Raheem Sterling and Liverpool’s Role in His Development

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Jack Lusby looks at the progress of Raheem Sterling’s career at Liverpool, urging fans and media to remember that he is only 19-year-sold.

LIVERPOOL, ENGLAND - Saturday, December 7, 2013: Liverpool's Raheem Sterling in action against West Ham United during the Premiership match at Anfield. (Pic by David Rawcliffe/Propaganda)

Since his debut in the league against Wigan in 2012, Liverpool’s Raheem Sterling has endured a rapid, and often rocky, rise to becoming a regular feature in the club’s first team squad.

His early promise let to widespread appeals to tie the winger down to a long-term contract, however when this was accomplished his form subsequently dropped hugely.

This drop in form understandably led to Sterling, having to settle for a place on the bench at best.

It was mooted that a loan move was forthcoming, however injury to Daniel Sturridge seems to have put paid to that.

With the mercurial striker facing over 6 weeks out Rodgers has been forced to shuffle his pack, a position which has benefited Sterling hugely.

A starting role in the following three games – the loss at Hull, and the wins against Norwich and West Ham at Anfield – has sparked a re-emergence of the Sterling of old, with his link-up player with Luis Suarez and his willingness to run at defenders one of the most encouraging prospects from these games.

However, a quick search of his name on Twitter following the convincing 4-1 win against West Ham on Saturday unearths a deluge of criticism. Whilst the common line was marginally positive, a focus on missed chances stands out.

Admittedly, finishing is an aspect of Sterling’s game to be worked on, but the heavy pressure to succeed and consistently provide the finished product is too much to ask of a young midfielder who is barely 19 years old.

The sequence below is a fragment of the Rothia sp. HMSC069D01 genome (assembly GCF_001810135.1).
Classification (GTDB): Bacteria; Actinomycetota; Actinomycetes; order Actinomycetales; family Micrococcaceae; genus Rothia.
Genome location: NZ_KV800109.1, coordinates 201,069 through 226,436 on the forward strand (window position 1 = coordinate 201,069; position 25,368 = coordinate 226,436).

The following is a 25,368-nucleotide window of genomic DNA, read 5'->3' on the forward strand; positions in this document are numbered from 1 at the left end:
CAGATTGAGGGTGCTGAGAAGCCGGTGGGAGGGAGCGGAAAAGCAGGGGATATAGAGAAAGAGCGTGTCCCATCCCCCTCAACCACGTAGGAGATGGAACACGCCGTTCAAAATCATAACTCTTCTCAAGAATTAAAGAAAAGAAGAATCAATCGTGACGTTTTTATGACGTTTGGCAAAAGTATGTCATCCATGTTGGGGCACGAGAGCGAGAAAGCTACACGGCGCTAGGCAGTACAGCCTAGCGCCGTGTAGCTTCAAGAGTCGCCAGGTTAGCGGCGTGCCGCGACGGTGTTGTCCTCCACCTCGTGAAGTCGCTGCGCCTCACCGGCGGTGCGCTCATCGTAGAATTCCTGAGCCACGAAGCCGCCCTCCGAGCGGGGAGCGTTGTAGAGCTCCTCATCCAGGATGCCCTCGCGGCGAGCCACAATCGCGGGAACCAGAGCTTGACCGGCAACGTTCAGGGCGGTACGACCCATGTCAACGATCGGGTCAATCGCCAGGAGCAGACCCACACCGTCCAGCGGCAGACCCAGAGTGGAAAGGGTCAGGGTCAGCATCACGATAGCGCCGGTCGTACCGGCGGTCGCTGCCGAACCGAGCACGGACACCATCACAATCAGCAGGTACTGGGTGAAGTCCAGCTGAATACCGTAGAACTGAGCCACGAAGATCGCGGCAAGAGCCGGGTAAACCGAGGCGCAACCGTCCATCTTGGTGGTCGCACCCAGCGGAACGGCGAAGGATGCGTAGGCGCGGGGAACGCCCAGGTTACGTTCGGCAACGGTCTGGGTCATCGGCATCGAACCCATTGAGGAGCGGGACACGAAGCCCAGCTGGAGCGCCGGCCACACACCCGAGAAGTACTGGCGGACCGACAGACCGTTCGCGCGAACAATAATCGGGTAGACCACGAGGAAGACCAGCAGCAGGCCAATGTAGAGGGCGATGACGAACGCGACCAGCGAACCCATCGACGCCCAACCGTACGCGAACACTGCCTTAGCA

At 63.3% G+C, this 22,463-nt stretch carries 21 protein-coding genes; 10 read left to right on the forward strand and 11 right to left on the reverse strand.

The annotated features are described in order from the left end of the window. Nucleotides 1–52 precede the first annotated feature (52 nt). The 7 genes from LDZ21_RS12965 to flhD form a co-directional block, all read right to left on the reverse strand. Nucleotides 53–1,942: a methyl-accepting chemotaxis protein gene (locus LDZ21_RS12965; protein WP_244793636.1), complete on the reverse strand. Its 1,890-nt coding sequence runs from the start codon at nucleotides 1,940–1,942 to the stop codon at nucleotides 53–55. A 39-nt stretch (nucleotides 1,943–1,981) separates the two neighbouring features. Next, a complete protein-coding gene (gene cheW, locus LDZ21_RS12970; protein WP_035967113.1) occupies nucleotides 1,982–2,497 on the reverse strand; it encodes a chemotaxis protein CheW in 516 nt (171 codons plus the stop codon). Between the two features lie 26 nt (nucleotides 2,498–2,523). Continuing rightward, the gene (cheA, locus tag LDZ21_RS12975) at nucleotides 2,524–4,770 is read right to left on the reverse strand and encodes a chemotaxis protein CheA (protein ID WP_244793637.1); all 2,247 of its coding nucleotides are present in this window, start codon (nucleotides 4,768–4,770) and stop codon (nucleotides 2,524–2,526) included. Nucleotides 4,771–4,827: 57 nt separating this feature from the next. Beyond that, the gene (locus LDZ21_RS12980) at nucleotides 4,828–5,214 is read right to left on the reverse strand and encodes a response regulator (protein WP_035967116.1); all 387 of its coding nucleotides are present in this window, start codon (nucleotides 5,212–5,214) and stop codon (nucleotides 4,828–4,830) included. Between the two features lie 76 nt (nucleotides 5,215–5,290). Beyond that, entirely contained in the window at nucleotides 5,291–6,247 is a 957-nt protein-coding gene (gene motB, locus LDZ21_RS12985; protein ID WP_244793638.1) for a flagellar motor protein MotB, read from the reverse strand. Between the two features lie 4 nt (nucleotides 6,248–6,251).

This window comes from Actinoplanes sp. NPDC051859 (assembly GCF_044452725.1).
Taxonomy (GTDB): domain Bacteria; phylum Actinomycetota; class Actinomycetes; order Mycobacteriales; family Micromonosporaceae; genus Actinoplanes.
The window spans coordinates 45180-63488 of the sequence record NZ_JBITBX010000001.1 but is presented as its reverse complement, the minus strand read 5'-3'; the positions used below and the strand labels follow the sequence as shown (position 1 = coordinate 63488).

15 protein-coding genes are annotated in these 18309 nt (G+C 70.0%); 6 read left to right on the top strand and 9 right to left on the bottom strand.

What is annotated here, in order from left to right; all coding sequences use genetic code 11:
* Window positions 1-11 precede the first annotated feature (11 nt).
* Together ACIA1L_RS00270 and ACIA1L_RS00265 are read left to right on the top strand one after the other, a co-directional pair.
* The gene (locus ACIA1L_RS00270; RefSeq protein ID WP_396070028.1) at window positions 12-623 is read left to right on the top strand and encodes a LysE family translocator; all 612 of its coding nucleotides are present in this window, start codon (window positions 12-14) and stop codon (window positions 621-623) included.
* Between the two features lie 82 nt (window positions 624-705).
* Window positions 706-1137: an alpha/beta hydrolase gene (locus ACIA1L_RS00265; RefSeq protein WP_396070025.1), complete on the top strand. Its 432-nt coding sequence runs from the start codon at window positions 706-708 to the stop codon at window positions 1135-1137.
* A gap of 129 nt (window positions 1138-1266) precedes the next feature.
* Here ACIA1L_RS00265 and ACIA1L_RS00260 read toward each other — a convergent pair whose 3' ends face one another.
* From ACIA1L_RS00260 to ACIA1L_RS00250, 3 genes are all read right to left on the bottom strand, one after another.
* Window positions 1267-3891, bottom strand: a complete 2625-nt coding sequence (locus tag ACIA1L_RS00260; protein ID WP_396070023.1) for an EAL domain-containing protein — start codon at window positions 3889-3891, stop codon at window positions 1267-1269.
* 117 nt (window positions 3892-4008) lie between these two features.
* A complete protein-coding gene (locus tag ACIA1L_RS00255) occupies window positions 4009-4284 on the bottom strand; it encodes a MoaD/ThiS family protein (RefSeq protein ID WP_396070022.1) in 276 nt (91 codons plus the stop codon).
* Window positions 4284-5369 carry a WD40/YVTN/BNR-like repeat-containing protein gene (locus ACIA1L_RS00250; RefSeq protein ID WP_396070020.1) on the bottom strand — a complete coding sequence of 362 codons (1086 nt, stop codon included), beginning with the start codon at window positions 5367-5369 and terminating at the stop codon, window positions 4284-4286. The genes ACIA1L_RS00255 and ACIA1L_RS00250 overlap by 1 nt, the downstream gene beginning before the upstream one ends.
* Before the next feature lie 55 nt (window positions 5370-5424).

This is cause for an appraisal in the role of the media and those most critical of Liverpool supporters in the development of a young talent.

Perhaps the most damaging element in a young player’s development is drawing comparisons to other players. With Sterling, these are often made with another academy graduate: Jordon Ibe.

At exactly one year younger than Sterling, Ibe is enjoying a similar career trajectory to the Jamaican-born winger.

Making his Premier League debut on the final day of the 2012/13 season against QPR, Ibe impressed hugely with his energetic display, even providing the assist for Phillipe Coutinho’s winner.

This has led to widespread hyperbole, with the exclusion of Ibe from the match-day squads of this season often bemoaned.

Comparisons made between Ibe and Sterling are seemingly largely in the favour of Ibe, who is considered a more promising talent not least due to his advanced physical development.

However, it has to be noted that Raheem Sterling at 19 has already made over 50 appearances for the Liverpool first team, and his contribution to the team is massively more important at this time.

LIVERPOOL, ENGLAND - Saturday, December 7, 2013: Liverpool's Raheem Sterling looks dejected after missing a chance against West Ham United during the Premiership match at Anfield. (Pic by David Rawcliffe/Propaganda)